due to the use of guns during this time.
Samurai would carry poision arrows on a quiver on his right side. (or his left depending on which hand he was more skilled
with) He would quickly pull it out and fire it at the enemy. The arrow combined with poision would kill a samurai enemy quicker
or at least have a greater chance of killing him period. This tactic made arrows a deadlier weapon.
Samurai initiated raids often. They used these raids for one of two reasons. The first which was the more common was
to entice the enemy and provoke the enemy into a field battle. This could accompany another tactic such as provoking the enemy
into a field battle while assigning another force to capture the city while the enemy was busy fighting on the field. Samurai
drew out the enemy with raids while simulataneously getting a few kills or destroying a small force.
The other way this tactic was used as to pursue an enemy. Rather than fully attack an enemy, a small raid could be used
to pick off enemy forces and force them to flee quicker. The raid allowed tired troops to not fully charge after the enemy
and rest instead.
In the first naval battle between the Mori and the Oda the Mori clan used a special technique to defeat the Oda navy.
For starters, the Mori were more experienced at naval warfare. Secondly the Mori utilized brands, flaming objects such as
burning ceramic pots to burn the Oda navy.
Brands were slung at oncoming ships. The ships caught fire quickly when multiple brands were fired. Thus the Mori could
destroy an enemy fleet before it even encountered them. This tactic might have turned the war in the Mori clan's favor but in
the next major naval battle between the two factions, Nobunaga would realize a way to defeat this tactic.
Nobunaga Oda clad his ships with iron to defeat the Mori in naval battle. The Mori in past times had used fiery objects
to burn the Oda ships. By making his ships iron and large, the Oda fleet could survive the enemy onslaught and then mount
a counter-attack. Nobunaga's ships were called tekkousen.
This battle marked somewhat of a turning point in the war. The Mori suffered a major defeat in this battle. Their tactics
Here I will add political tactics particularly used for alliances, deceit, treachery, etc. Some of these are somewhat
battle tactics but used for political causes. Many of these correlate to specific examples. Some do not but examples will
Marriages were commonly arranged to make a political alliance between two factions. Nobunaga Oda used this tactic commonly.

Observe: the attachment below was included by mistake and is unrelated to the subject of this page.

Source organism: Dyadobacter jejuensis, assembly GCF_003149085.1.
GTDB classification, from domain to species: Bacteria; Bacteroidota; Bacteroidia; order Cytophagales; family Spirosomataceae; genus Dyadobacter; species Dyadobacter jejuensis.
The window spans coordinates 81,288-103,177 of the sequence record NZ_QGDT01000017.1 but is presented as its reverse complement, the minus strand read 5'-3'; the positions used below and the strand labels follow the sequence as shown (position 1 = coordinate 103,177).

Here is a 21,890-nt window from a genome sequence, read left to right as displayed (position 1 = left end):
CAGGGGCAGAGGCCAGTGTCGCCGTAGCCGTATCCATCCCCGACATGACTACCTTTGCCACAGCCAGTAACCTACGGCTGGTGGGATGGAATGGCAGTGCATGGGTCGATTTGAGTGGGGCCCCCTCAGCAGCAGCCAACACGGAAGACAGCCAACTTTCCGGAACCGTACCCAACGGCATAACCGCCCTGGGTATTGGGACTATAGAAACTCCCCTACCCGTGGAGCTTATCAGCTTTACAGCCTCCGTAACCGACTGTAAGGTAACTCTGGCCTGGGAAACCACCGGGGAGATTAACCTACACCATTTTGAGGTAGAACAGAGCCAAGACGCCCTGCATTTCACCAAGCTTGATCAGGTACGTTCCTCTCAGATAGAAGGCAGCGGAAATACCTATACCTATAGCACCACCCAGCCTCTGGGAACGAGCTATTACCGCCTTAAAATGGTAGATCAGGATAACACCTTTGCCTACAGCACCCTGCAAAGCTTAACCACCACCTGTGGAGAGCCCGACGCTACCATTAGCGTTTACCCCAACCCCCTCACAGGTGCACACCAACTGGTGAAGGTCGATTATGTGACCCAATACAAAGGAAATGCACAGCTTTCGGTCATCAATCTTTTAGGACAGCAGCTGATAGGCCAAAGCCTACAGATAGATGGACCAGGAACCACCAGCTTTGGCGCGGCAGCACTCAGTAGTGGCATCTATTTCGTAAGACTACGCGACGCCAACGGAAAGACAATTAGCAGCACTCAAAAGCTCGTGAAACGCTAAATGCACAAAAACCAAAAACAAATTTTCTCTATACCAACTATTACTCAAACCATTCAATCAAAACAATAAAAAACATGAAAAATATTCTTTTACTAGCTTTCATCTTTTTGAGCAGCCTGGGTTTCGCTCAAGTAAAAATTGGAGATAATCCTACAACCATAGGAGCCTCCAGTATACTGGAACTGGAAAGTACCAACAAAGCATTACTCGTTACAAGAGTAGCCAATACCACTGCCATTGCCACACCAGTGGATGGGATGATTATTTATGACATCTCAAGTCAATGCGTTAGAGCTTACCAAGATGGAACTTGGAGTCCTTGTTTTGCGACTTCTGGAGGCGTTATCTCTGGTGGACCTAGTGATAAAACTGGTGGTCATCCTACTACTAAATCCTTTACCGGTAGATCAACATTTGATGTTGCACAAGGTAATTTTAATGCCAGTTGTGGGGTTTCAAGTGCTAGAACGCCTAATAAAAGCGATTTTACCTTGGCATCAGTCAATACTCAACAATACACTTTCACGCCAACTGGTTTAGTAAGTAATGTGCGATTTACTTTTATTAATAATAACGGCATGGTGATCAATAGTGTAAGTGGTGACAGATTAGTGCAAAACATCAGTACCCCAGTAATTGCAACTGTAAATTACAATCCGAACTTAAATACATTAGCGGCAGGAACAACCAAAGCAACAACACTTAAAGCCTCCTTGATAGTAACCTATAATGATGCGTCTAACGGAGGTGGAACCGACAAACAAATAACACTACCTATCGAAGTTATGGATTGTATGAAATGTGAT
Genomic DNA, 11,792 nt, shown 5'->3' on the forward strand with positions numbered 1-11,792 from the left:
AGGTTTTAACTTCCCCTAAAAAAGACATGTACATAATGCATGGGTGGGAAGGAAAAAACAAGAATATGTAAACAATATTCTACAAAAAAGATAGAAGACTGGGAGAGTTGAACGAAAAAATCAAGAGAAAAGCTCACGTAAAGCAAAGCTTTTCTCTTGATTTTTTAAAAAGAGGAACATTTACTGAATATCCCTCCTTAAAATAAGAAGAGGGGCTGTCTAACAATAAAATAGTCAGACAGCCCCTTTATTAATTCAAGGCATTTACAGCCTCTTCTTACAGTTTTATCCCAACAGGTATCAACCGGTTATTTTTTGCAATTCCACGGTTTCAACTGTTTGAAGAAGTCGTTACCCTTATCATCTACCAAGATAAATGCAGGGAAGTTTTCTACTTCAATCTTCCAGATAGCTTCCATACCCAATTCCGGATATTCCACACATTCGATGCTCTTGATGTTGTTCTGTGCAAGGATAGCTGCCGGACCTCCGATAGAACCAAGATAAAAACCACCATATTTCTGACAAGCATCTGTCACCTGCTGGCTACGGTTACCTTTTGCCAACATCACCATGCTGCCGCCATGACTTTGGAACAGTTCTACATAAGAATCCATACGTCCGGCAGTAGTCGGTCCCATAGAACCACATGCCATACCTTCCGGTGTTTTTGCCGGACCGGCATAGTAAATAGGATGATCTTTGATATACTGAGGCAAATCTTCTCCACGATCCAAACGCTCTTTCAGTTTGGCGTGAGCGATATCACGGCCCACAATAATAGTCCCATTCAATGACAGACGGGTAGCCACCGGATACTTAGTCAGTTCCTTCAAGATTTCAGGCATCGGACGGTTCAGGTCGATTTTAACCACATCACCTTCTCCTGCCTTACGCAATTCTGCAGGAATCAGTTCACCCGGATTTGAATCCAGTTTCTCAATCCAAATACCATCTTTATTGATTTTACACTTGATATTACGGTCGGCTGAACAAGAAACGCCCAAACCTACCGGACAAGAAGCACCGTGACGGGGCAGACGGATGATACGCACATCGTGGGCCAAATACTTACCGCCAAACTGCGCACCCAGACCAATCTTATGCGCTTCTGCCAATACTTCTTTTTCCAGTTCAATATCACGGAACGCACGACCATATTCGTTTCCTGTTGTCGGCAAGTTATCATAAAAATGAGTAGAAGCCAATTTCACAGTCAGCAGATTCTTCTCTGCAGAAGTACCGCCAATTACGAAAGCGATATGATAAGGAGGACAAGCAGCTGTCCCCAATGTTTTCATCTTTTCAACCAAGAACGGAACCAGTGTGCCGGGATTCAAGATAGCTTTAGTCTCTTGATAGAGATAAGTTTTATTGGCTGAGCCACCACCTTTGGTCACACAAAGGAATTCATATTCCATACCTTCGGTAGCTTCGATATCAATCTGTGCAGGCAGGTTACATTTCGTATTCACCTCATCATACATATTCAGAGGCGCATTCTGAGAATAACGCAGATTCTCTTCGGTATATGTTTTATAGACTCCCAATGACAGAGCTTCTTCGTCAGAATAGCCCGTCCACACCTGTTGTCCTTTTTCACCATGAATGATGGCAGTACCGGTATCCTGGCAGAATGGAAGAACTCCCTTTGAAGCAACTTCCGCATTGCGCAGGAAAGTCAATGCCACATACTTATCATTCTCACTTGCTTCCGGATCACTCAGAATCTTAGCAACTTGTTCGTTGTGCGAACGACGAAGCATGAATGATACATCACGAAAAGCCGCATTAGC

Nobunaga did not have any daughters. Instead he married his two sisters off to different lords. One he married to Katsuyori
Takeda, the other he married off to Nagamasa Azai. The latter was named Odani-no-Kata and her daughter would also be the mother
of Hideyori Toyotomi.
In the example mentioned earlier Odani-no-Kata married her daughter Cha-Cha to Hideyoshi Toyotomi. Hideyoshi successfully
won a war against Katsuie Shibata, Odani-no-Kata's husband. The two perished but Odani-no-Kata wished to secure her 3 daughters
futures. She sent all 3 to Hideyoshi and Cha-Cha gave birth to Hideyoshi's heir. This wasn't really a political agreement
but it did allow Odani-no-Kata's daughters to live in exchange for service to Hideyoshi. So it was more like a trade-off.
Marriages secured the unity of the two clans by making the two lords family members. For instance Saito Dousan married
his daughter to Nobunaga Oda, effectively making Nobunaga his son-in-law. A marriage alliance however sometimes was broken.
For instance when Azai attacked Nobunaga and broke the unity of the two clans after marrying Nobunaga's sister Odani-no-Kata.
Often lords would sell their children to other lords in desperation for help. Although this could be used for alliance,
it was more commonly used in exchange for a favor. This was done commonly although I will list one particular example in which
a lord did this.
Ieyasu's father sold the young child off to Yoshimoto Imagawa. He did this so Yoshimoto would help him to defeat a force sent
by Nobunaga's father. Yoshimoto Imagawa allowed Ieyasu to add "gawa" to his name. He kept this for the rest of his life
hence the name "Tokugawa."
Many lords such as Shingen Takeda had a special draft law. He would assign a certain area to drafts. This area only
had to pay a small tax compared to other areas which made them more willing to serve the Takeda army. Furthermore the system
was very effective and because there was little sudden change with his system the people were happier.
Peasants who were drafted to fight would take swords with them. If they did not have swords they would have to improvise
and use farming implements such as sickles. Many of these weapons became popular ninja weapons. Tonfas and Kamas are two examples
of these. (Source: http://www.samurai-archives.com)